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Grant enables free kids program
The Glynn County School System and Boys and Girls Club are making a difference in the lives and summer of about 100 students in third through sixth grade.

The Summer Matters program, funded through a 21st Century Community Learning Centers grant, is providing them a summer of fun and learning.

The program ends this week.

Doreen Sigman, project manager with the school system, says Summer Matters is an extension of the district's After-School Matters program, which runs during the school year to enhance classroom lessons.

"Students receive academic help, diverse enrichment choices, and recreational opportunities," she said.

The grant enabled the school system to offer the program to up to 350 students at no cost.

Participating schools - Jane Macon, Risley and Needwood middle schools and Altama and Burroughs-Molette elementary schools - covered a wide range of subjects from 7:30 to 11:30 a.m. each weekday.

Jane Macon Middle students had a blockbuster summer, creating their own films and discussing topics such as foreshadowing, Sigman said.

Risley Middle students looked at a difference science theme each week with hands-on labs and interactive notebooks. They even extracted DNA from a strawberry.

Needwood Middle kids worked in groups preparing multi-media presentations related to math concepts and even made their own raps to teach mathematics.

Altama Elementary students had guest storytellers with props and used the Kid Scoop section in The Brunswick News to study everything from volcanoes to parts of speech.

Burroughs-Molette students stepped into the jungle, combining science lessons with math and language skills. They also wrote letters to the African government about conservations concerns.

Though each school covered a different subject, Sigman said some learning exercises were the same for all.

"All schools have a problem based learning emphasis, math fun and summer reading list help and all received The Brunswick News (Kid Scoop) section each Wednesday," she said.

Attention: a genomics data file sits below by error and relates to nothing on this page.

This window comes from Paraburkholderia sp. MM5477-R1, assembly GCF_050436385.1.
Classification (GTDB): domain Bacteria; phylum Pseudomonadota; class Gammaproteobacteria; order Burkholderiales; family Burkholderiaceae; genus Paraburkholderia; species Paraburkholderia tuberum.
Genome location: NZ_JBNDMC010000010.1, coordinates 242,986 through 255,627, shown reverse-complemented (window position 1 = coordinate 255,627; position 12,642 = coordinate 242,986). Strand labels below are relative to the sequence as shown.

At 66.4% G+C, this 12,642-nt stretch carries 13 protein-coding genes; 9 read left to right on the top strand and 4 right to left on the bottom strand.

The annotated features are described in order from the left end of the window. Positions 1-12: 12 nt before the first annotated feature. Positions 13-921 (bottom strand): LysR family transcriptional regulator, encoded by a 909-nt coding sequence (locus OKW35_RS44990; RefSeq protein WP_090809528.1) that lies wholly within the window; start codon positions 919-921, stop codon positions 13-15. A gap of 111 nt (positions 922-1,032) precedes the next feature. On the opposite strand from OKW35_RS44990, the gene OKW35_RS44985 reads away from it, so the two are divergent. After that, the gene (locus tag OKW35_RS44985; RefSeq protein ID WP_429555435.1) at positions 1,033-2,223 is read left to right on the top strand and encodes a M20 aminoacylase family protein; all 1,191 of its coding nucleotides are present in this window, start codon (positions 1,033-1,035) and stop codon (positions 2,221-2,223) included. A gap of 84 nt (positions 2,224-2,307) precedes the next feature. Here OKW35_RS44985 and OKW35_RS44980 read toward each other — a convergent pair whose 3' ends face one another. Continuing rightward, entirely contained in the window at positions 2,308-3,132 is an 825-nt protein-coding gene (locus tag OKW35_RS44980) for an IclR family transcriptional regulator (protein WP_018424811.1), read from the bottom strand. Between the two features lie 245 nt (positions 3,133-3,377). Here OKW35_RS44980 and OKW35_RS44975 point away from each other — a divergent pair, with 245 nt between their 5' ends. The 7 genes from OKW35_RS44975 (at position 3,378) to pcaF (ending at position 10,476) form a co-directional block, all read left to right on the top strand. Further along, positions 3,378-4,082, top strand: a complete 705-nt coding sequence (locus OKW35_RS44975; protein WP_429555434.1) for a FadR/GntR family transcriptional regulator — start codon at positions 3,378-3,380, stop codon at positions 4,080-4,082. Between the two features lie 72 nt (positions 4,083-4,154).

Kid Scoop, which runs in The News on Tuesdays, features puzzles, games and fun things designed around math, reading and other lessons.

When students finish in the classroom, they are bussed to the local Boys and Girls Club for recreation, programs and field trips until 5:30 p.m.

Students also are provided lunch and breakfast.

Offering this program to students is important to the school system, Sigman said. During the summer, students lose a significant chunk of what they'd processed from the previous school year if they don't keep up with it.

The program is helpful in other ways.

"According to the After School Alliance, 15.1 million children take care of themselves (during after school and much of the summer). 21st Century programs choose to be proactive with these hours," Sigman said. "Summer Matters, along with our Boys and Girls Clubs, help students learn new skills, develop relationships with caring adults and prepare them for the future."

The school system offers a similar summer program, free of charge, for high school students called Real Life.

Both programs end Friday, but applications to join the After-School Matters program at the start of the school year are available at participating schools and the Boys and Girls Club.

* Reporter Sarah Lundgren writes about education and other local topics. Contact her at, on Facebook or at 265-8320, ext. 322.

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